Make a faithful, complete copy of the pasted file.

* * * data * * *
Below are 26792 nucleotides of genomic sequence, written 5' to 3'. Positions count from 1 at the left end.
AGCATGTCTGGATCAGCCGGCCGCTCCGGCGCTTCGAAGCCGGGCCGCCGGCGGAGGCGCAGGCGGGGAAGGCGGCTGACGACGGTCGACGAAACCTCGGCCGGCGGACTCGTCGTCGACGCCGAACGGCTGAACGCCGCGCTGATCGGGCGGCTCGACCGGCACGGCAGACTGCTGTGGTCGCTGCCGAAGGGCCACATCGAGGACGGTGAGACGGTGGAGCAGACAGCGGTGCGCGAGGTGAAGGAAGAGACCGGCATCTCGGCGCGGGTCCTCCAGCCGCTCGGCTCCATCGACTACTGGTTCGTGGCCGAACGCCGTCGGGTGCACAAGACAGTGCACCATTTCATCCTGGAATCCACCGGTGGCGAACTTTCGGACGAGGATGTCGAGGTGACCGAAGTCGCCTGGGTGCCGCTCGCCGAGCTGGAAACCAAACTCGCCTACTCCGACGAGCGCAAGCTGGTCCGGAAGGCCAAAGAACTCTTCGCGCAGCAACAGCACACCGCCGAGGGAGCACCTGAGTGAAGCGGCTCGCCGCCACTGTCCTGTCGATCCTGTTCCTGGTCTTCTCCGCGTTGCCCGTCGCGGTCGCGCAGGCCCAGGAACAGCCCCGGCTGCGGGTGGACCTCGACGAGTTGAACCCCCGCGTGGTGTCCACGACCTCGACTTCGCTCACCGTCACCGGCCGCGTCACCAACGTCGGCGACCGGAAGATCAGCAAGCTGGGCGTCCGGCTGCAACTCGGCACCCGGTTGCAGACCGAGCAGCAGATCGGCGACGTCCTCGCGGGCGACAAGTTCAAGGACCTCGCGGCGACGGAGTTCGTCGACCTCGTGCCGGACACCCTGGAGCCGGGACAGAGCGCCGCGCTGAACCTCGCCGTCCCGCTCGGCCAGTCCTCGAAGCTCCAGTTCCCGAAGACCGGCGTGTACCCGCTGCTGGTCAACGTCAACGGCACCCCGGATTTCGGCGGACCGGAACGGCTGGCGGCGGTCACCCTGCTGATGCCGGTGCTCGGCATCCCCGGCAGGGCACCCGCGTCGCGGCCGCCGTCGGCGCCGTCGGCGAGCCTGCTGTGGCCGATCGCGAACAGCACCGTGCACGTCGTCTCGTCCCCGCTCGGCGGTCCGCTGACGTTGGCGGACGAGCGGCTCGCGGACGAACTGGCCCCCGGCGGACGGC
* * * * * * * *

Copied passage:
Below are 26792 nucleotides of genomic sequence, written 5' to 3'. Positions count from 1 at the left end.
AGCATGTCTGGATCAGCCGGCCGCTCCGGCGCTTCGAAGCCGGGCCGCCGGCGGAGGCGCAGGCGGGGAAGGCGGCTGACGACGGTCGACGAAACCTCGGCCGGCGGACTCGTCGTCGACGCCGAACGGCTGAACGCCGCGCTGATCGGGCGGCTCGACCGGCACGGCAGACTGCTGTGGTCGCTGCCGAAGGGCCACATCGAGGACGGTGAGACGGTGGAGCAGACAGCGGTGCGCGAGGTGAAGGAAGAGACCGGCATCTCGGCGCGGGTCCTCCAGCCGCTCGGCTCCATCGACTACTGGTTCGTGGCCGAACGCCGTCGGGTGCACAAGACAGTGCACCATTTCATCCTGGAATCCACCGGTGGCGAACTTTCGGACGAGGATGTCGAGGTGACCGAAGTCGCCTGGGTGCCGCTCGCCGAGCTGGAAACCAAACTCGCCTACTCCGACGAGCGCAAGCTGGTCCGGAAGGCCAAAGAACTCTTCGCGCAGCAACAGCACACCGCCGAGGGAGCACCTGAGTGAAGCGGCTCGCCGCCACTGTCCTGTCGATCCTGTTCCTGGTCTTCTCCGCGTTGCCCGTCGCGGTCGCGCAGGCCCAGGAACAGCCCCGGCTGCGGGTGGACCTCGACGAGTTGAACCCCCGCGTGGTGTCCACGACCTCGACTTCGCTCACCGTCACCGGCCGCGTCACCAACGTCGGCGACCGGAAGATCAGCAAGCTGGGCGTCCGGCTGCAACTCGGCACCCGGTTGCAGACCGAGCAGCAGATCGGCGACGTCCTCGCGGGCGACAAGTTCAAGGACCTCGCGGCGACGGAGTTCGTCGACCTCGTGCCGGACACCCTGGAGCCGGGACAGAGCGCCGCGCTGAACCTCGCCGTCCCGCTCGGCCAGTCCTCGAAGCTCCAGTTCCCGAAGACCGGCGTGTACCCGCTGCTGGTCAACGTCAACGGCACCCCGGATTTCGGCGGACCGGAACGGCTGGCGGCGGTCACCCTGCTGATGCCGGTGCTCGGCATCCCCGGCAGGGCACCCGCGTCGCGGCCGCCGTCGGCGCCGTCGGCGAGCCTGCTGTGGCCGATCGCGAACAGCACCGTGCACGTCGTCTCGTCCCCGCTCGGCGGTCCGCTGACGTTGGCGGACGAGCGGCTCGCGGACGAACTGGCCCCCGGCGGACGGC